Thank God for the ability to forget

When you come into the Promised Land and move into houses you did not build, take over crops you did not plant, and eat victuals you did not grow, then beware lest you forget the Lord. (Deuteronomy 6:12)

Don’t forget.  Unless you need to.

The theme of half the sermons from Old Testament prophets is “Remember, O Israel.”  The Hebrew word is zakar and it’s justifiably a big deal in God’s Word.

But there is a lot to be said for forgetting, too. Much in our lives does not need to be retained.

I heard of Jill Price, a California woman who remembers everything. Not that she wants to. Ever since she was 8 years old, beginning in 1974, her mind appears to have switched on some feature the rest of us do not have and wouldn’t want in a thousand years. From 1980 forward, she has “near perfect” recall on everything.

By “everything,” we mean what she had for dinner, what she watched on television, the news that night, the temperature, conversations, everything.

Jill Price’s story is told in a book some have called “the weirdest book of the year” with the title The Woman Who Can’t Forget.

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Sometimes apologizing is not enough

“My sin is ever before me” (Psalm 51:3).

Bill Glass played a full career with the Cleveland Browns as an All-Pro defensive end before retiring for another career spreading the gospel of Jesus Christ.

In his book Get in the Game, Bill Glass tells of the time his team was battling the St. Louis Cardinals (back when they were still in that city).

That day, Cleveland had St. Louis backed up to their own 5 yard line. Cardinal quarterback Charlie Johnson took the ball and was running around in the end zone looking for someone to throw it to. Meanwhile Bill Glass, right defensive end for Cleveland, was bearing down on him from his blind side, while Paul Wiggin, left end, was barreling toward Johnson from the other side.

It was a defensive end’s dream. They are about to sack the quarterback in his own end zone. This can be a game-changer. Bill could just hear the crowd cheering.  This was going to be great.

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Where are my old, forgiven sins?

“Their sins and iniquities I will remember no more” (Jeremiah 31:34 and Hebrews 10:17).

In the former days of computer technology, back when we preachers were finding what a help it could be to our writing, Pastor Frank Pollard retreated to the mountains to work on sermons and a book.  At one point, as he told later, in the midst of a chapter he was laboring over, he accidentally stroked a certain key and the entire piece disappeared.  Nothing he did retrieved it.  We all know that experience and identify with the frustration he felt.

So, later, he asked a computer-savvy friend to explain this.  “Where did my writing go?”

“It didn’t go anywhere,” said the friend.  “It just disappeared.”

Frank insisted, “It had to have gone somewhere.”

“Nope,” said the computer friend.  “It did not go anywhere; it went nowhere.”

Now, being the preacher constantly in search of illustrations and metaphors to make the Christian life understandable and the gospel applicable, Frank decided that this is how it is when “the blood of Jesus Christ, God’s Son, cleanses us from all sins.”  Where are those sins now? They’re just gone.

I can think of three scriptures that pretty much voice the same reality.

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Forgiveness: Shortcut to healing

I walked into the hospital room just as the doctor was leaving. “He said I could go home,” the patient beamed. “And just think–after seven months!”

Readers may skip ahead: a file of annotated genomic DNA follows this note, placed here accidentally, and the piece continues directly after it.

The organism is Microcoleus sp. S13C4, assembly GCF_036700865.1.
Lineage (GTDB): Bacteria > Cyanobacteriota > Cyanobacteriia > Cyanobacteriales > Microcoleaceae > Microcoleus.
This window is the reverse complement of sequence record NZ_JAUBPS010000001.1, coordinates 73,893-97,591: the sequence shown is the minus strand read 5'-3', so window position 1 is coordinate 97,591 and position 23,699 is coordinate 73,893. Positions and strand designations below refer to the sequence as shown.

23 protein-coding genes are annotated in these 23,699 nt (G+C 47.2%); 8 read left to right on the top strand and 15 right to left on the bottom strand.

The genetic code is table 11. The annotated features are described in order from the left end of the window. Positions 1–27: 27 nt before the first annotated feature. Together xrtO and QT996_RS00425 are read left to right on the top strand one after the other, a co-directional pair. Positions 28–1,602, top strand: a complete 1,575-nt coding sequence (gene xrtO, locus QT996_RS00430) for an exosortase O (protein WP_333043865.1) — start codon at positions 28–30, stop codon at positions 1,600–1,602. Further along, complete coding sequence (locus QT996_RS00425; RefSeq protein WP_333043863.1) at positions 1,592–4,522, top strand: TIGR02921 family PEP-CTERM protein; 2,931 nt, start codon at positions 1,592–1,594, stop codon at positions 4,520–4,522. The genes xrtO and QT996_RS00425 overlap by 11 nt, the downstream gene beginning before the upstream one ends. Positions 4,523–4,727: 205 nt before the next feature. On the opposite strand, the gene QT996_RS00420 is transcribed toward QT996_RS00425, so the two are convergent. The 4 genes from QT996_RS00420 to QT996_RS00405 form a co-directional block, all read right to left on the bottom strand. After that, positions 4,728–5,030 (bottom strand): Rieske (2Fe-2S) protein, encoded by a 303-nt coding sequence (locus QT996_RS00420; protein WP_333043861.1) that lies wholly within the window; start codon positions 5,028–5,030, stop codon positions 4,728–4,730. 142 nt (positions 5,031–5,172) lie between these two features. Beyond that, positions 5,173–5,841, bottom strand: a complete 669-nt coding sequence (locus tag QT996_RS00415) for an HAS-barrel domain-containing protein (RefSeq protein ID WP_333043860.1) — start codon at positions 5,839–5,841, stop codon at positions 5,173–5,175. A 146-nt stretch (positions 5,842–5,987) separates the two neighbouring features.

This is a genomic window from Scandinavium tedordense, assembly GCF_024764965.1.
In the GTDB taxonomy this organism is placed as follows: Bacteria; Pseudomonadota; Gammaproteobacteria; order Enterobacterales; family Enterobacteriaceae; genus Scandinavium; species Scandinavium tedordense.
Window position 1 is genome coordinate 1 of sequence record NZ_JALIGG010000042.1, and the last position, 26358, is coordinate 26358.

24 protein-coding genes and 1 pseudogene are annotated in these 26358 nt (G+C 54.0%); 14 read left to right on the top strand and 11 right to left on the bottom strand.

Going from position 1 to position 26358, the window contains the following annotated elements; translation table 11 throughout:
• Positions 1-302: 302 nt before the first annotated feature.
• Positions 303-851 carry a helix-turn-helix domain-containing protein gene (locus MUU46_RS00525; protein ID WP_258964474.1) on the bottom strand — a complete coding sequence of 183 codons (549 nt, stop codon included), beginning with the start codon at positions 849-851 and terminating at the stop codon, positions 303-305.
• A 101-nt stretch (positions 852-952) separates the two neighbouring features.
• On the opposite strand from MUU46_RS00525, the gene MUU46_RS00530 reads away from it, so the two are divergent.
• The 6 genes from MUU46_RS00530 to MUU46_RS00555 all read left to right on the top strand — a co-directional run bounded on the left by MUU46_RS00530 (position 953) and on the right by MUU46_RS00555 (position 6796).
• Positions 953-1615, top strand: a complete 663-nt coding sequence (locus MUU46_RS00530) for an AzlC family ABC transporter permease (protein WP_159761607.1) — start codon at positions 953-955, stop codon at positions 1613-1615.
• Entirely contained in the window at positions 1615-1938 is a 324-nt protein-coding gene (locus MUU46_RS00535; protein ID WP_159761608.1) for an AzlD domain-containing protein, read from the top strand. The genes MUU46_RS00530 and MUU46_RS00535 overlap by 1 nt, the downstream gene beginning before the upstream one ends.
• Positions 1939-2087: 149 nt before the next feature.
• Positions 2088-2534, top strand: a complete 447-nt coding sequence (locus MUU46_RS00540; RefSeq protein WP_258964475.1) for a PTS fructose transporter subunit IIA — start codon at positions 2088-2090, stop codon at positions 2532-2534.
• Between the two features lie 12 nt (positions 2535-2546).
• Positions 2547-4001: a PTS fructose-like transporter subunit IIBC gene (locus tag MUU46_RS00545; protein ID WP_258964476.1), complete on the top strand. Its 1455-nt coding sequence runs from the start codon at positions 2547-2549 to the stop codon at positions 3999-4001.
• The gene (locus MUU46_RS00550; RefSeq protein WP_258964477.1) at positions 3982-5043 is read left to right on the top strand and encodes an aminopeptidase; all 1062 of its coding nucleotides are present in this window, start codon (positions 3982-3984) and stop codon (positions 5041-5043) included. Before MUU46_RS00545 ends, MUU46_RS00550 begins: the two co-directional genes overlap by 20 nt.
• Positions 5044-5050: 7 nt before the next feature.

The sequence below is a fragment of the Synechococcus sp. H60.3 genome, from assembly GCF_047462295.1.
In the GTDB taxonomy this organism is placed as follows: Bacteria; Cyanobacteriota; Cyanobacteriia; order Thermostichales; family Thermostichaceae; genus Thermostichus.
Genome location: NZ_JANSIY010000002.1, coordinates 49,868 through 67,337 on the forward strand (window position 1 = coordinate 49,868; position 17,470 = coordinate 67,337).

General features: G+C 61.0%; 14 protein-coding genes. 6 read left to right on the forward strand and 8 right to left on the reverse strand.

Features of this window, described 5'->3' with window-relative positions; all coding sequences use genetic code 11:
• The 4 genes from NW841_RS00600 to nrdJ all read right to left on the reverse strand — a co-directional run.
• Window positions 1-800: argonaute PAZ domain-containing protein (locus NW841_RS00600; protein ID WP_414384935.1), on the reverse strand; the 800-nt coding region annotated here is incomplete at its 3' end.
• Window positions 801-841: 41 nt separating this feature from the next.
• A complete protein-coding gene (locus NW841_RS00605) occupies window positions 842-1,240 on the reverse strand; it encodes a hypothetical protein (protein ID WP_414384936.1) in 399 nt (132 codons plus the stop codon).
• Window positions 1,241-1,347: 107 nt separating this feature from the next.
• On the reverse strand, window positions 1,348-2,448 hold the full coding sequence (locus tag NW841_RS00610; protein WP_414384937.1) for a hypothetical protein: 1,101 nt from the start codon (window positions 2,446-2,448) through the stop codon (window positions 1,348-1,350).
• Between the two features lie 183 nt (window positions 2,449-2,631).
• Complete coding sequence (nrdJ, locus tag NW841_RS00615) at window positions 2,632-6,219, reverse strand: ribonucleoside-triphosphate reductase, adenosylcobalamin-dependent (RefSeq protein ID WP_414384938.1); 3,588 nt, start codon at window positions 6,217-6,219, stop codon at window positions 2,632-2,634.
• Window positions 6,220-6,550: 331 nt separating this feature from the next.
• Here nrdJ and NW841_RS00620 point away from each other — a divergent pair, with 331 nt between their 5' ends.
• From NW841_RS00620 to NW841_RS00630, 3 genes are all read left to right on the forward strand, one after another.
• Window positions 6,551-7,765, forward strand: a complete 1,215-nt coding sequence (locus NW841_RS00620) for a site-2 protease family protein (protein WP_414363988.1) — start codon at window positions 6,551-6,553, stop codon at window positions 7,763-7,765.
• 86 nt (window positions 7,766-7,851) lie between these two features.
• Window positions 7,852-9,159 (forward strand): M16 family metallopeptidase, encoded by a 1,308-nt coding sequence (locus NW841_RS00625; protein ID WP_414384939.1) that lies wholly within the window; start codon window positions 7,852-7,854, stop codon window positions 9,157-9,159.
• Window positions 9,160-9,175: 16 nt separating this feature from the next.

She had entered the hospital on March 6, and today was October 9. Through every day of the Spring, all through the hot Summer, and into the Fall, she had lain in that hospital room as sick as anyone I had ever seen. Even two weeks earlier, I wondered why she didn’t just give up. And here she was leaving.

I pulled up a chair and asked the question on my mind:  How had she gotten better so fast?

Something radical had happened.

“It was two things,” she said, and she gave me permission to tell her story. “They found out how to cure my infection and then a man came into my room. He stood right there and told me he sensed that I had a spirit of unforgiveness deep within me.” She smiled at me, then added, “Now, imagine someone coming into your room and telling you you’re carrying a grudge and it’s keeping you ill! But the more I thought about it, the more I realized he was right.”

And what did you do, I asked.

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What if Jesus had not died?

If Christ is not risen, your faith is futile; you are still in your sins.  –I Corinthians 15:17

“What If?” is a series of best-selling books put together by Robert Cowley, in which historians look at key events in history and try to imagine what if things had not happened that way.

What if Pontius Pilate had spared Jesus?

That is the title of the chapter by Carlos M. N. Eire, chairman of the Department of Religious Studies at Yale University. The subtitle reads, Christianity without the Crucifixion.

Eire imagines Pontius Pilate heeding the warning of his wife whose sleep had been disturbed that night by thoughts of “that righteous man.” Her message to the governor said, “Have nothing to do with him.”

So, he asks, what if Pilate had done the right thing and resisted the religious leaders and the rabble who were crying for Jesus’ execution; what if he had released Him?

On one page, underneath a 13th century painting of Pilate with the Jewish leaders is the caption: “The Decision That Made a Religion.”  (We can insist that it was the resurrection that “made” the Christian faith, but we won’t quibble over the importance of the crucifixion.)

Eire asks, “What if Jesus hadn’t been nailed to a cross at Pilate’s orders? What if he had lived a long, long life? Or even just ten more years? Or one? What if his person and message had been interpreted differently, as they surely would have been?”